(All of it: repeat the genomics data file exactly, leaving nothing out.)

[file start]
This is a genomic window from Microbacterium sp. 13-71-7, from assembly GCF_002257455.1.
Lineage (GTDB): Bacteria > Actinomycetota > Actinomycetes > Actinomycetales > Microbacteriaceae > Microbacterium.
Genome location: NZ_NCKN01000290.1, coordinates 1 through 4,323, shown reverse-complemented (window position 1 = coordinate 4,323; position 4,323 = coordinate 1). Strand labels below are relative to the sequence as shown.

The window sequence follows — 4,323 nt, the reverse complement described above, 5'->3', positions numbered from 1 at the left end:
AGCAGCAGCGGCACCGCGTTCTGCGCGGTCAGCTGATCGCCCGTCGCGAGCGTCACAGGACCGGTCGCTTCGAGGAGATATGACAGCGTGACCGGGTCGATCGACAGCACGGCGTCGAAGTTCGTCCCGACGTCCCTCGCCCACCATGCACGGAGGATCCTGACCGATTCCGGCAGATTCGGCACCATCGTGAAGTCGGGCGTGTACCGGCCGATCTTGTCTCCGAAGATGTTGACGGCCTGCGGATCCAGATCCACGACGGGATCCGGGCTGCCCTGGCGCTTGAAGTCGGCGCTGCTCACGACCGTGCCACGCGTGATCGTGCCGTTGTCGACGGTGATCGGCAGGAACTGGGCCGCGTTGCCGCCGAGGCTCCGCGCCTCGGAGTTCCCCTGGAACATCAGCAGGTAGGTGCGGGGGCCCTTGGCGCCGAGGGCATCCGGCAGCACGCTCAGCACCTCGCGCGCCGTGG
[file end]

This is a genomic window from Microbacterium sp. 13-71-7, from assembly GCF_002257455.1.
Lineage (GTDB): Bacteria > Actinomycetota > Actinomycetes > Actinomycetales > Microbacteriaceae > Microbacterium.
Genome location: NZ_NCKN01000290.1, coordinates 1 through 4,323, shown reverse-complemented (window position 1 = coordinate 4,323; position 4,323 = coordinate 1). Strand labels below are relative to the sequence as shown.

The window sequence follows — 4,323 nt, the reverse complement described above, 5'->3', positions numbered from 1 at the left end:
AGCAGCAGCGGCACCGCGTTCTGCGCGGTCAGCTGATCGCCCGTCGCGAGCGTCACAGGACCGGTCGCTTCGAGGAGATATGACAGCGTGACCGGGTCGATCGACAGCACGGCGTCGAAGTTCGTCCCGACGTCCCTCGCCCACCATGCACGGAGGATCCTGACCGATTCCGGCAGATTCGGCACCATCGTGAAGTCGGGCGTGTACCGGCCGATCTTGTCTCCGAAGATGTTGACGGCCTGCGGATCCAGATCCACGACGGGATCCGGGCTGCCCTGGCGCTTGAAGTCGGCGCTGCTCACGACCGTGCCACGCGTGATCGTGCCGTTGTCGACGGTGATCGGCAGGAACTGGGCCGCGTTGCCGCCGAGGCTCCGCGCCTCGGAGTTCCCCTGGAACATCAGCAGGTAGGTGCGGGGGCCCTTGGCGCCGAGGGCATCCGGCAGCACGCTCAGCACCTCGCGCGCCGTGG